Promoting empathy and compassion in the injured employee experience


Workplace injuries often lead employees to step into the unknown and in the worst cases, they do so alone. One second, they are an employee with work-life balance, and the next, they are faced with a problem so large that it works its way into every aspect of their lives. This can come with great stress, fear and anxiety about what is coming next.

Adding more pressure to an already challenging situation is the workers’ compensation system, which can be confusing to navigate. Many workers fear that they may be dismissed and must find the cheapest alternative to excellent care or in even worse in some scenarios, take care of the situation themselves with routes of self-care and assessment. Today, employers and service providers are leaning into an advocacy-based approach, in which each employee is not just seen as an asset but a human being that’s deserving of empathy throughout the process.

Clinical support

A hallmark of quality care is ensuring that injured employees have access to the medical resources needed to maximize their recovery, optimize their experience, and produce the best outcome. Sometimes that means guiding workers to top-performing physicians with experience in occupational medicine or specialty care; other times, it means advising those with minor injuries to pursue first aid or thoughtful self-care instead of unnecessary and costly trips to an emergency room. Clinical consultation and evaluation at the first notice of injury helps to ensure that appropriate care is delivered at the right time while giving injured employees peace of mind.

Case management is another strategy for getting injured employees the care and support they need. Drawing on their clinical training, nurse case managers are ideally positioned to work with treating physicians, employers, claims examiners and others to coordinate proper medical care for injured employees. In case of a severe, or complex injury, a field case manager can be on site to advocate for the injured employee, help them navigate the health care system, and provide a sympathetic ear. Having a nurse case manager in their corner — whether in person or over the phone — can make all the difference for an injured employee and their family, who are looking for a personal connection during a very overwhelming time.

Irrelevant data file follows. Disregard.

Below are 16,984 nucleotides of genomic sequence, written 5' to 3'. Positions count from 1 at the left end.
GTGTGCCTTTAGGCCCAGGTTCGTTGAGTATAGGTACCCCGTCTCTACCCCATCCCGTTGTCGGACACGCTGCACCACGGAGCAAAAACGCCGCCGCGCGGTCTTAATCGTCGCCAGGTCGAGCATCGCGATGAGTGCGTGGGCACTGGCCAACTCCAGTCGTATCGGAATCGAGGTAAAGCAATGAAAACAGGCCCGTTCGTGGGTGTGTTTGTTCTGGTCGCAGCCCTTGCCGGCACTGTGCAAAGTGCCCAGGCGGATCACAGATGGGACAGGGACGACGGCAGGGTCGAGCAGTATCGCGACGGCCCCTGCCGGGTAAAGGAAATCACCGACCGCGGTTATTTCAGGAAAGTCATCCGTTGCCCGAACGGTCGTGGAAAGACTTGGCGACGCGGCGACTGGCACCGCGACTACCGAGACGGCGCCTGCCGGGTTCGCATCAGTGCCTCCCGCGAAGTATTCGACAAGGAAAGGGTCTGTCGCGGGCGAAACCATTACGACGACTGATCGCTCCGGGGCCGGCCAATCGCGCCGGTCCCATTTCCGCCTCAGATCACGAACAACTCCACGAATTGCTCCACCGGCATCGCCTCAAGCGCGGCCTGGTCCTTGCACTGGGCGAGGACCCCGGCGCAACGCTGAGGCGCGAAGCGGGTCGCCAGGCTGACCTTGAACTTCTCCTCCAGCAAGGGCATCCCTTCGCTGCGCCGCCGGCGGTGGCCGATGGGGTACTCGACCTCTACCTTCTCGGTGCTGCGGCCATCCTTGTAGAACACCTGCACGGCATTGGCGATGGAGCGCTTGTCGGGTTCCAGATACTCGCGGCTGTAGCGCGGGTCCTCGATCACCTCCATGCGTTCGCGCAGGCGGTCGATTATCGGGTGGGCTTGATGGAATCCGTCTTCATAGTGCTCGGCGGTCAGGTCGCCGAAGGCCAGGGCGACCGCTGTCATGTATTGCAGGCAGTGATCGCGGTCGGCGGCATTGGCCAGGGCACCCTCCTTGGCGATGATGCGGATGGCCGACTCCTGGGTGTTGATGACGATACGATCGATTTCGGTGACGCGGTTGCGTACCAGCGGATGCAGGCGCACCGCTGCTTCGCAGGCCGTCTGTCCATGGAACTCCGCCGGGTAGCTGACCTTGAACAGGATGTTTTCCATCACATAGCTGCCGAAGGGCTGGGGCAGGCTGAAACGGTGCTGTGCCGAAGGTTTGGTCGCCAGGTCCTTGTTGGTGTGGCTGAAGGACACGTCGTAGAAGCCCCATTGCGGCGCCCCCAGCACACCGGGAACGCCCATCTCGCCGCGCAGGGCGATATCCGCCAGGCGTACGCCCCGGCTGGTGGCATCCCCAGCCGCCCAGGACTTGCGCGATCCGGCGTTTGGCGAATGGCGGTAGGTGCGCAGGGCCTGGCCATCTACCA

Behavioral health support is a key element of the advocacy model. Behavioral health specialists offer clinical expertise and guidance for injured employees and can help in identifying other related issues that should be addressed to maximize physical and mental/emotional recovery. Behavioral health support is particularly important in claims involving trauma, violence, mass casualties and other catastrophes, or psychosocial concerns like substance abuse, financial difficulties, or family/relationship challenges. All these factors, as well as anxiety or fear about returning to work, can impede healing and negatively affect overall well-being if left unchecked. Behavioral health specialists serve as caring advocates for injured employees, imparting coping skills that promote resilience and providing supportive assistance to help them overcome any barriers on the road to recovery.

Advocacy and empathy

From the first notice of injury to the end of the claim, the tone of every interaction should be supportive rather than adversarial. Clear, empathetic, and frequent communication with the injured employee conveys accountability for their role in the process and their commitment to providing every available support resource throughout the journey.

Claims professionals may touch dozens of employees’ comp cases a day, but it’s likely those injured employees are going through this experience for the first time in their lives. They are scared about their health, their livelihood and taking care of their families. In the advocacy model, claims professionals are charged with building trust and rapport with injured employees and enlisting the right clinical resources to support their recovery. By showing they care, claims and clinical professionals have the capacity to allay injured employees’ fears and bring a hefty dose of sensitivity and understanding to an unexpectedly difficult period.

A holistic approach

Treating injured employees with care and empathy is not only the right thing to do; it also affects how claims ultimately get resolved and yields significant results for employers. Data shows that taking a holistic approach to employees’ compensation reduces claim durations, medical and indemnity costs, litigation rates and lost productivity. The advocacy model cuts down on friction in the process and significantly improves employees’ post-injury experience.

Getting employees back to work after they’ve recovered from injury has always been important in employees’ comp, but it’s taken on greater significance in today’s tight labor market. Many of the jobs that are hardest to fill involve potentially dangerous work. The people in those roles perform critical societal functions but are more susceptible to injury. With many employers and industries already scrounging, they cannot afford for skilled talent to unnecessarily depart from the workforce. If talented individuals in these short-handed industries do sustain injuries on the job, they must be treated in a way that reflects the true value they bring to the table – because caring counts.

Learn more > Explore our case management offerings.

Written by:

Kevin Brown

Vice President, Client Services, Careworks

June 18, 2024